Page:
Tuesday, September 27, 2011

Minecraft server and IPv6

I was having trouble starting a Minecraft server in Ubuntu Natty. I could connect locally, but my friend couldn't connect over the internet.

I used the standard command to start the server.

$ java -Xmx1024M -Xms1024M \
-jar minecraft_server.jar nogui

I noticed that the server was listening on an IPv6 address. My local network and internet connection is IPv4-only, so my friend would obviously be unable to connect.

$ netstat -an | grep 25565
tcp6  0  0  :::25565  :::*  LISTEN

The solution was to pass a property to Java telling it to bind to an IPv4 address.

$ java -Xmx1024M -Xms1024M -Djava.net.preferIPv4Stack=true \
-jar minecraft_server.jar nogui

With that option the server will listen on an IPv4 address.

$ netstat -an | grep 25565
tcp  0  0  0.0.0.0:25565  0.0.0.0:*  LISTEN

10 comments:

  1. Awesome! Fixed the problem precisely. Thanks for the write-up!

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  2. Awesome, thank you for sharing.. over a year later and still relevant!

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  3. What if you needed the server to have both IPv4 and IPv6 addresses, because you had players from both Internets?

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  4. @Chris - I don't know if Minecraft supports binding to multiple addresses. Let's assume it doesn't, which means you can only run your server on either an IPv4 or IPv6 address.

    If your server is behind a firewall, then you could probably use port forwarding to do what you want. Run the server on one address internally, then set up two port forwards from your firewall to your server's address. One port forward would come from your IPv6 address and one would come from your IPv4 address.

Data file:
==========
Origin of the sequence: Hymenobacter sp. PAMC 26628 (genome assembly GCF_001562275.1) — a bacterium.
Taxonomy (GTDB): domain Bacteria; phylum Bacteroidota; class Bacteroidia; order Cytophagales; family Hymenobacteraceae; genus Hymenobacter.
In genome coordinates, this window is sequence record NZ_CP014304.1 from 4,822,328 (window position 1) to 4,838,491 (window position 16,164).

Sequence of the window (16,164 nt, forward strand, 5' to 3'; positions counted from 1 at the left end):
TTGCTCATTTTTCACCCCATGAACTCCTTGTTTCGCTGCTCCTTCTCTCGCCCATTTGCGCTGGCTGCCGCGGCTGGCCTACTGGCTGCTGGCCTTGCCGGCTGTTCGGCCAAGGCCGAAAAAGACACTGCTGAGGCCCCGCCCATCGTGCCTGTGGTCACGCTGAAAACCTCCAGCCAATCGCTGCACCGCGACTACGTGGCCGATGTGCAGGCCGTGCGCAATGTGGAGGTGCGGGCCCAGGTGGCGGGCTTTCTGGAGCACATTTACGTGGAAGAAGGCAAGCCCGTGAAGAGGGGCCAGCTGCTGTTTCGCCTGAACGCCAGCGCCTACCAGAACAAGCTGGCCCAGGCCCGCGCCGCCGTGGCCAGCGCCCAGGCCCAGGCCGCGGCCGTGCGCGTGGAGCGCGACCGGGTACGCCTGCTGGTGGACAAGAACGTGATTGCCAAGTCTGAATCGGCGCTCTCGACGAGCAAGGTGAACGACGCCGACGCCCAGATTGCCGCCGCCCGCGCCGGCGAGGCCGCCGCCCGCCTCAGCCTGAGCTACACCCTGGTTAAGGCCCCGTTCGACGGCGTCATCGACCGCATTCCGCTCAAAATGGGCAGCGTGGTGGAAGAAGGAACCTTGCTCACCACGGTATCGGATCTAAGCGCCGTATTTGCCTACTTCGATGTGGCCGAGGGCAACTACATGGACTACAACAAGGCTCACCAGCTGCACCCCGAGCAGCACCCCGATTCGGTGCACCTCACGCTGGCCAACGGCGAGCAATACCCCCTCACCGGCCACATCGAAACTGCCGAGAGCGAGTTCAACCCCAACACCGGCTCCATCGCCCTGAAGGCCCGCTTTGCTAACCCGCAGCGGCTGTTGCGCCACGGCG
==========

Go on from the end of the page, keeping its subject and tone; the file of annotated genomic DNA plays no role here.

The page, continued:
If your server is a server directly on the internet then you will still run Minecraft on one address (e.g. IPv4). Then what you may be able to do is set up a tunnel from your other address (e.g. IPv6) to that address. That will make it look like your server has two addresses. Here's an example of how to set up a tunnel using a tool called socat: https://ef.gy/forwarding-ipv4-to-ipv6

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  5. Thanks dude, this was exactly what was needed.

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  6. can confirm this is still helpful in 2017 :D

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  7. Glad to hear it's still relevant :)

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  8. Netstat still shows as listening on tcp6, although my output looks a little different than yours:

    tcp6 0 0 0.0.0.0:25565 [::]:* LISTEN

    It looks like the local address is presented as IPv4, but the foreign address is in IPv6? Any help would be appreciated.

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  9. Hi @Nixx, I'm not sure about that format, is it an IPv4-mapped IPv6 address?

    https://en.wikipedia.org/wiki/IPv6#IPv4-mapped_IPv6_addresses

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